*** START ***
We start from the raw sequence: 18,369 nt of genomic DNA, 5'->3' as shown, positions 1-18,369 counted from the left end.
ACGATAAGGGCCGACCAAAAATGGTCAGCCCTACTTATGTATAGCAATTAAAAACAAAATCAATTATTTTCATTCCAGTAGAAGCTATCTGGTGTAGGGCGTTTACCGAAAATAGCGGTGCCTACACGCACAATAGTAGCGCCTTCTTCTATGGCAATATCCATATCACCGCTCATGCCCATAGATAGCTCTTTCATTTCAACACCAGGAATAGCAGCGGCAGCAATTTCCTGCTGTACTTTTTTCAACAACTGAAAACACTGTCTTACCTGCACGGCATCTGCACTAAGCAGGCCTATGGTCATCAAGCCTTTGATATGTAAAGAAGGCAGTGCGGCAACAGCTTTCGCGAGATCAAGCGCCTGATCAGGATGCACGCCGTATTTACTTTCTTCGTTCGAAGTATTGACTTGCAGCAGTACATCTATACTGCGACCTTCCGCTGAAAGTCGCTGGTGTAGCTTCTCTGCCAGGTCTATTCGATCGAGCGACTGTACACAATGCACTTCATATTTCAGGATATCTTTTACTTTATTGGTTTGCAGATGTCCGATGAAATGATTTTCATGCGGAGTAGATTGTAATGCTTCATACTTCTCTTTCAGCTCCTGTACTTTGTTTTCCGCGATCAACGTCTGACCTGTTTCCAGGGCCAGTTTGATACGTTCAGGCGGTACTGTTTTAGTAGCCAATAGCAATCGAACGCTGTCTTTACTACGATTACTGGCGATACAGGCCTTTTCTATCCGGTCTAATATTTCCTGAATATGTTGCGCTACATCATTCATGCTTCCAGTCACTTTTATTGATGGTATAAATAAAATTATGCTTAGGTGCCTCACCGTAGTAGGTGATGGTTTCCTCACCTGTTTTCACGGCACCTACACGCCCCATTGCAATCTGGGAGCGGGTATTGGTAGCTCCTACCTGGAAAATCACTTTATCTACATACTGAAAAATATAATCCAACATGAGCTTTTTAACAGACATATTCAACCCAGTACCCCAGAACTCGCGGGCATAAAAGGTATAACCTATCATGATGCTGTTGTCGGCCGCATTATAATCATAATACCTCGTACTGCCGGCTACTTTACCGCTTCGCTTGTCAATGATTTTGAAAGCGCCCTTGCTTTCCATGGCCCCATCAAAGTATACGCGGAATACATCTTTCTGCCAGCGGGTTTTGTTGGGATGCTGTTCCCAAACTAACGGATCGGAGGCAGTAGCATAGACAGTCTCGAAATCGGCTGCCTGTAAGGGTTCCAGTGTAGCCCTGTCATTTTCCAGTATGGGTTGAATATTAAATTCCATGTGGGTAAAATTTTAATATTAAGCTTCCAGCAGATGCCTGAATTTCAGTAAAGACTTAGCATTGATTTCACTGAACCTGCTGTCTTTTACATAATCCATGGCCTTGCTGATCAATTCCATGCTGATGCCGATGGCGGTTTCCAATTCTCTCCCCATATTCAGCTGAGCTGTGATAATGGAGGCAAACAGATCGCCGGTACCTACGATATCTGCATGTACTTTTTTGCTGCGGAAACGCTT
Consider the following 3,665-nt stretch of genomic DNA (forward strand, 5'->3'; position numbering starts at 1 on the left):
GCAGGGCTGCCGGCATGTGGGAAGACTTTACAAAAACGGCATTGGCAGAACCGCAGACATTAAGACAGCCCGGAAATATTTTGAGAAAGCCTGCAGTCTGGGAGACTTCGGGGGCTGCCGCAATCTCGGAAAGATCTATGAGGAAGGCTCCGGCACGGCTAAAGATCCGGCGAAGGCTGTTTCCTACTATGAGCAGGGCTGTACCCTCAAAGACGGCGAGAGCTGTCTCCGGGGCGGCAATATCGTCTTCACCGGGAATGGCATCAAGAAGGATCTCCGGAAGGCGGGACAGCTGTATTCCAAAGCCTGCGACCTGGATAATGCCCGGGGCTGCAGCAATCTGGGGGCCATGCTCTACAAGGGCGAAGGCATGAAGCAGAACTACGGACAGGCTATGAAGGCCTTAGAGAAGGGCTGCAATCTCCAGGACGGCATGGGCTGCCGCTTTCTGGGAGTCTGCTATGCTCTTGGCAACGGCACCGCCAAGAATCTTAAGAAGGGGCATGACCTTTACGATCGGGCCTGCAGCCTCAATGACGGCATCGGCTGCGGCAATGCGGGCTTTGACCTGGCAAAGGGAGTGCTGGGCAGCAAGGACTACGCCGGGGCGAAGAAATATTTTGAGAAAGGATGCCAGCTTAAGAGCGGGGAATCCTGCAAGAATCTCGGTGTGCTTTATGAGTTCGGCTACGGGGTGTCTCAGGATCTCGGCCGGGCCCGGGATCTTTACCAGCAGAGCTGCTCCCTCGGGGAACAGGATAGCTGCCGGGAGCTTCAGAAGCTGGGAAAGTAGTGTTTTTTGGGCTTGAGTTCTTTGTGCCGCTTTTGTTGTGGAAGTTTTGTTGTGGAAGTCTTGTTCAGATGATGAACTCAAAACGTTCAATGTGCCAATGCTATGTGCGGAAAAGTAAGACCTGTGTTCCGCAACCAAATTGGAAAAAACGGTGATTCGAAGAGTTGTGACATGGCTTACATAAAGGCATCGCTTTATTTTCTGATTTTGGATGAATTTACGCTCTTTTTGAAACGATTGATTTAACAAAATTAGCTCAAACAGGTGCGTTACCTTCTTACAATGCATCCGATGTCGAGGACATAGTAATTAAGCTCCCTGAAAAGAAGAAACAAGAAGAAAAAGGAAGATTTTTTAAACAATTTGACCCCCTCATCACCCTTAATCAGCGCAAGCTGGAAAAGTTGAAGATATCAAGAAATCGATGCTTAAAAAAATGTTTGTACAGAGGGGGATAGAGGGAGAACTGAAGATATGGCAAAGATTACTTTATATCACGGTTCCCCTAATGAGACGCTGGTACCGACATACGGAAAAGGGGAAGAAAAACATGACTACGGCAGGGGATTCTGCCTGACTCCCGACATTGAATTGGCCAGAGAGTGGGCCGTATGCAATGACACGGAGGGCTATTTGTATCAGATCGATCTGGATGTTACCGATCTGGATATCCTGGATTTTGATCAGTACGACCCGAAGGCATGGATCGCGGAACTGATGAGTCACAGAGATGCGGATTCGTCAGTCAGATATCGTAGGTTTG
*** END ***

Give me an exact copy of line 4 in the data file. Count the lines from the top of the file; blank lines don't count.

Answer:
GCAGGGCTGCCGGCATGTGGGAAGACTTTACAAAAACGGCATTGGCAGAACCGCAGACATTAAGACAGCCCGGAAATATTTTGAGAAAGCCTGCAGTCTGGGAGACTTCGGGGGCTGCCGCAATCTCGGAAAGATCTATGAGGAAGGCTCCGGCACGGCTAAAGATCCGGCGAAGGCTGTTTCCTACTATGAGCAGGGCTGTACCCTCAAAGACGGCGAGAGCTGTCTCCGGGGCGGCAATATCGTCTTCACCGGGAATGGCATCAAGAAGGATCTCCGGAAGGCGGGACAGCTGTATTCCAAAGCCTGCGACCTGGATAATGCCCGGGGCTGCAGCAATCTGGGGGCCATGCTCTACAAGGGCGAAGGCATGAAGCAGAACTACGGACAGGCTATGAAGGCCTTAGAGAAGGGCTGCAATCTCCAGGACGGCATGGGCTGCCGCTTTCTGGGAGTCTGCTATGCTCTTGGCAACGGCACCGCCAAGAATCTTAAGAAGGGGCATGACCTTTACGATCGGGCCTGCAGCCTCAATGACGGCATCGGCTGCGGCAATGCGGGCTTTGACCTGGCAAAGGGAGTGCTGGGCAGCAAGGACTACGCCGGGGCGAAGAAATATTTTGAGAAAGGATGCCAGCTTAAGAGCGGGGAATCCTGCAAGAATCTCGGTGTGCTTTATGAGTTCGGCTACGGGGTGTCTCAGGATCTCGGCCGGGCCCGGGATCTTTACCAGCAGAGCTGCTCCCTCGGGGAACAGGATAGCTGCCGGGAGCTTCAGAAGCTGGGAAAGTAGTGTTTTTTGGGCTTGAGTTCTTTGTGCCGCTTTTGTTGTGGAAGTTTTGTTGTGGAAGTCTTGTTCAGATGATGAACTCAAAACGTTCAATGTGCCAATGCTATGTGCGGAAAAGTAAGACCTGTGTTCCGCAACCAAATTGGAAAAAACGGTGATTCGAAGAGTTGTGACATGGCTTACATAAAGGCATCGCTTTATTTTCTGATTTTGGATGAATTTACGCTCTTTTTGAAACGATTGATTTAACAAAATTAGCTCAAACAGGTGCGTTACCTTCTTACAATGCATCCGATGTCGAGGACATAGTAATTAAGCTCCCTGAAAAGAAGAAACAAGAAGAAAAAGGAAGATTTTTTAAACAATTTGACCCCCTCATCACCCTTAATCAGCGCAAGCTGGAAAAGTTGAAGATATCAAGAAATCGATGCTTAAAAAAATGTTTGTACAGAGGGGGATAGAGGGAGAACTGAAGATATGGCAAAGATTACTTTATATCACGGTTCCCCTAATGAGACGCTGGTACCGACATACGGAAAAGGGGAAGAAAAACATGACTACGGCAGGGGATTCTGCCTGACTCCCGACATTGAATTGGCCAGAGAGTGGGCCGTATGCAATGACACGGAGGGCTATTTGTATCAGATCGATCTGGATGTTACCGATCTGGATATCCTGGATTTTGATCAGTACGACCCGAAGGCATGGATCGCGGAACTGATGAGTCACAGAGATGCGGATTCGTCAGTCAGATATCGTAGGTTTG